The big leap

The Star Malaysia - Star2 - - MOVIES -

Jen­nifer Lawrence truly sensed her ca­reer had changed once celebrity pho­tog­ra­phers and comic-book fans be­gan stalk­ing her to take pic­tures of her “in hu­man form.”

Lawrence, who has Academy Awards buzz for a star-mak­ing per­for­mance in Sun­dance film fes­ti­val prize win­ner Win­ter’s Bone, now is shoot­ing her first big stu­dio film – an XMen pre­quel in which she plays shape-shift­ing mu­tant Mys­tique.

The day af­ter she was cast, Lawrence and a friend were leav­ing her ho­tel when the pho­tog­ra­phers turned up. Her friend asked: “Who are these peo­ple here for?”

“i was like, ‘i don’t know’,” Lawrence, 20, said in an in­ter­view at Hollywood’s Chateau Mar­mont ho­tel, shortly be­fore a re­cep­tion to mark last week’s DVD re­lease of Win­ter’s Bone.

“And then they started tak­ing my pic­ture, and she goes: ‘ no way!’ And i was like, ‘ no, def­i­nitely not. it can’t be me.’

“Then we heard some­one yell: ‘Don’t take pic­tures of Mys­tique when she’s in hu­man form!’ We both looked at each other, and she goes: ‘i am so happy i was here for that, be­cause you are never go­ing to live that down.’ ”

Last Jan­uary, Lawrence had been a lit­tle­known ac­tress, off to an im­pres­sive start with roles in small in­de­pen­dent fea­tures such as Char­l­ize Theron’s The Burn­ing Plain and Lori Petty’s The Poker House, along with TV cred­its that in­cluded a sea­son on The Bill Eng­vall Show.

Jen­nifer Lawrence’s star per­for­mance in hot com­mod­ity in Hollywood.

Then Win­ter’s Bone pre­miered at Sun­dance, where it won the top prize for US dra­mas. The film earned great re­views for Lawrence as an Ozark Moun­tains teen on a ter­ri­fy­ing quest through the re­gion’s crim­i­nal un­der­belly to dis­cover the fate of her missing fa­ther and hold her fam­ily to­gether.

Adapted from Daniel Woodrell’s novel, Win­ter’s Bone was shot on a tiny US$2mil (rM6.2mil) bud­get, spare change for a big Hollywood pro­duc­tion, and has grossed US$6.2mil (rM26.6mil), a re­spectable re­turn for an in­die film.

Di­rec­tor De­bra Granik and her col­lab­o­ra­tors con­sid­ered try­ing to raise the money to shoot Win­ter’s Bone on a big­ger scale, a move that likely would have left Lawrence out of the run­ning, since fi­nan­cial back­ers would have de­manded an es­tab­lished box-of­fice draw in the lead.

“it was only when we went re­ally in­de­pen­dent that we could go back to cast­ing some­body who’s just right. She didn’t have to be al­ready branded as some­one who was al­ready a proven com­mod­ity,” Granik said.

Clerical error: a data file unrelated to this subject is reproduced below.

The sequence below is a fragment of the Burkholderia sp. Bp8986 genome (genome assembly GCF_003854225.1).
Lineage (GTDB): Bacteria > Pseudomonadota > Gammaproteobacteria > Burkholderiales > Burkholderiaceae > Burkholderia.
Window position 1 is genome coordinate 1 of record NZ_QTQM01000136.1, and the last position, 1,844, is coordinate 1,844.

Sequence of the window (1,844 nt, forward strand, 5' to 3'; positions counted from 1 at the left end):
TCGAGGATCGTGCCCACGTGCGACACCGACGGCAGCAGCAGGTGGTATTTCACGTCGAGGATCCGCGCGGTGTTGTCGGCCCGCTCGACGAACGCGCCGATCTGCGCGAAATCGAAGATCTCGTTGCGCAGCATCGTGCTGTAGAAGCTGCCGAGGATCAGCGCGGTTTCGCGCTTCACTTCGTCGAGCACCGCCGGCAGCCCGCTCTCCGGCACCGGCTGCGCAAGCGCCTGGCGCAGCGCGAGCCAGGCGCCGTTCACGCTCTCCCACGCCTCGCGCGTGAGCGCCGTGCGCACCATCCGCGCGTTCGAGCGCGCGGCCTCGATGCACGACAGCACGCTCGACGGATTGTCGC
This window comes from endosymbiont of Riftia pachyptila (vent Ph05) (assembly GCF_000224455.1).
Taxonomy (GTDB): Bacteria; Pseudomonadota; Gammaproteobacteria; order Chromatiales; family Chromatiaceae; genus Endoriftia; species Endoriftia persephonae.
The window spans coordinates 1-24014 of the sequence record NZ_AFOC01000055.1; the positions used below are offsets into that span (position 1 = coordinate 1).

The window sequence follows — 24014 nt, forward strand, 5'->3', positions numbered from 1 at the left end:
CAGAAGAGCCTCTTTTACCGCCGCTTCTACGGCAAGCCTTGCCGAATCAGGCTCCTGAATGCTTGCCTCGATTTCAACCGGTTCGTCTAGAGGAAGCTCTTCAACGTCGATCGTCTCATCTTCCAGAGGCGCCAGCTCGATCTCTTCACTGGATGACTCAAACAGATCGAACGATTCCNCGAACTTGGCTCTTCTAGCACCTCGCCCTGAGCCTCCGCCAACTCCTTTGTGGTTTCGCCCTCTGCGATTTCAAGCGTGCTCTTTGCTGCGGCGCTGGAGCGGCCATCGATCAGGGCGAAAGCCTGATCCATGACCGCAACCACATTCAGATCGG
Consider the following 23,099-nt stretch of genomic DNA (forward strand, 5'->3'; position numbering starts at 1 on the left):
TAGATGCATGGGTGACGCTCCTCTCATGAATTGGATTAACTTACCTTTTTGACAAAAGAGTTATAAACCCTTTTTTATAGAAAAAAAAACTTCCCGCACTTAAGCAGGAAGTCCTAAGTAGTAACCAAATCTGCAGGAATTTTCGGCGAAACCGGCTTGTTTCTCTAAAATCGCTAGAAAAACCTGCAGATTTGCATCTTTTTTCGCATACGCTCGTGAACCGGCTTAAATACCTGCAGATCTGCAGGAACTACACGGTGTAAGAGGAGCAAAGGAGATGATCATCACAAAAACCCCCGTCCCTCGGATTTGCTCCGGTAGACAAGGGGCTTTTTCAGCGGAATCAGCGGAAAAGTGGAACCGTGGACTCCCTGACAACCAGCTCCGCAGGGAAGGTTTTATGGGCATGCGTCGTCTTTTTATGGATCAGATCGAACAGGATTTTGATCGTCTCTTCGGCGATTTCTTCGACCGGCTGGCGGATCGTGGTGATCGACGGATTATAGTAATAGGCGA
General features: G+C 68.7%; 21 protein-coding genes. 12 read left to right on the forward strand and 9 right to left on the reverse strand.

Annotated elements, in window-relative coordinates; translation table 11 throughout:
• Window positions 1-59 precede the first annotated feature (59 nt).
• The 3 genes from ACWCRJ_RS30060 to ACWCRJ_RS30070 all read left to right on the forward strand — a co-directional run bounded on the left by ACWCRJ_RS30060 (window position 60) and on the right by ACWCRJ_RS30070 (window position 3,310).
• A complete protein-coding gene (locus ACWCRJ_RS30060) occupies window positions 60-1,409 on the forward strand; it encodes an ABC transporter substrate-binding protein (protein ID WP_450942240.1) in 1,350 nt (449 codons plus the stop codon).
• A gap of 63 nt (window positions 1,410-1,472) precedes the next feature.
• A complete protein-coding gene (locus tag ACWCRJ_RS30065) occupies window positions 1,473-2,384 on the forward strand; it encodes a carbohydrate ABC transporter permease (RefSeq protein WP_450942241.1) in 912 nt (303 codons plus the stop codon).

Lawrence now is on her way to proven sta­tus. X-Men: First Class, due out next sum­mer, came her way amid the flurry of at­ten­tion Lawrence re­ceived af­ter Sun­dance. Lawrence was so con­vinc­ing as a teen in peril in Win­ter’s Bone, though, that she nearly lost out on an­other choice part.

Di­rec­tor Jodie fos­ter had reser­va­tions about cast­ing her in the black com­edy The Beaver, star­ring Mel Gib­son as a man who wears a beaver pup­pet on his hand. fos­ter thought she might be too dark and edgy for a lighter story, Lawrence said.

“So first i’m fly­ing overnight to prove that i look right for the role, and then i’m fly­ing in

has turned her into a to prove that i can be funny. And then, i think when Jodie met me, she went, ‘ Oh, she’s an id­iot. We’re fine,”’ the self-dep­re­cat­ing Lawrence joked.

Un­for­tu­nately for Lawrence, her per­for­mance in The Beaver re­mains un­der wraps. The film’s re­lease is in limbo amid Gib­son’s cus­tody bat­tle with ex-girl­friend Ok­sana Grig­orieva, who claims he phys­i­cally abused her.

Lawrence has a stan­dard re­sponse to fend off ques­tions about Gib­son’s sit­u­a­tion.

“i just try to say, ‘it’s sad,’ while glar­ing at them, so they’ll un­der­stand i don’t want to talk about it,” Lawrence said. “That’s worked pretty well. i just blink less.”

The youngest of three chil­dren, Lawrence grew up on a farm in Ken­tucky with no thoughts of be­com­ing an ac­tor un­til her mid­teens, when a pho­tog­ra­pher dis­cov­ered her in new York City and she de­cided to give it a try.

Af­ter X-Men: First Class wraps pro­duc­tion in De­cem­ber, Lawrence is aim­ing for a mix of roles in stu­dio and in­de­pen­dent films and even­tu­ally wants to di­rect.

“i thought it would be fun, to be hon­est, to do a stu­dio film and have a big trailer, stay in a nice ho­tel room, do some­thing with a big­ger bud­get, spe­cial ef­fects, all that stuff that i’ve never done be­fore and i’m ob­vi­ously cu­ri­ous about. i’m hav­ing a blast on it,” Lawrence said.

“There’s also so much that i miss about indies. When you’re do­ing an in­die, no­body’s there for the money. ... We’re work­ing in­sane hours for free and eat­ing crappy food, but we’re all do­ing it to­gether be­cause of the love of the film.”

Lawrence is glad to be busy on X-Men so she can try to for­get how much other peo­ple love Win­ter’s Bone, which could land her a best-ac­tress nom­i­na­tion at the Os­cars.

“it’s too big to ac­tu­ally re­act to, you know?” Lawrence said. “i’m 20 years old. i know how to take my dog to the vet and i know how to go to the den­tist. i don’t know how to ac­cept some­body telling me i could get an Os­car. That’s some­thing i haven’t learned to do yet.” — AP

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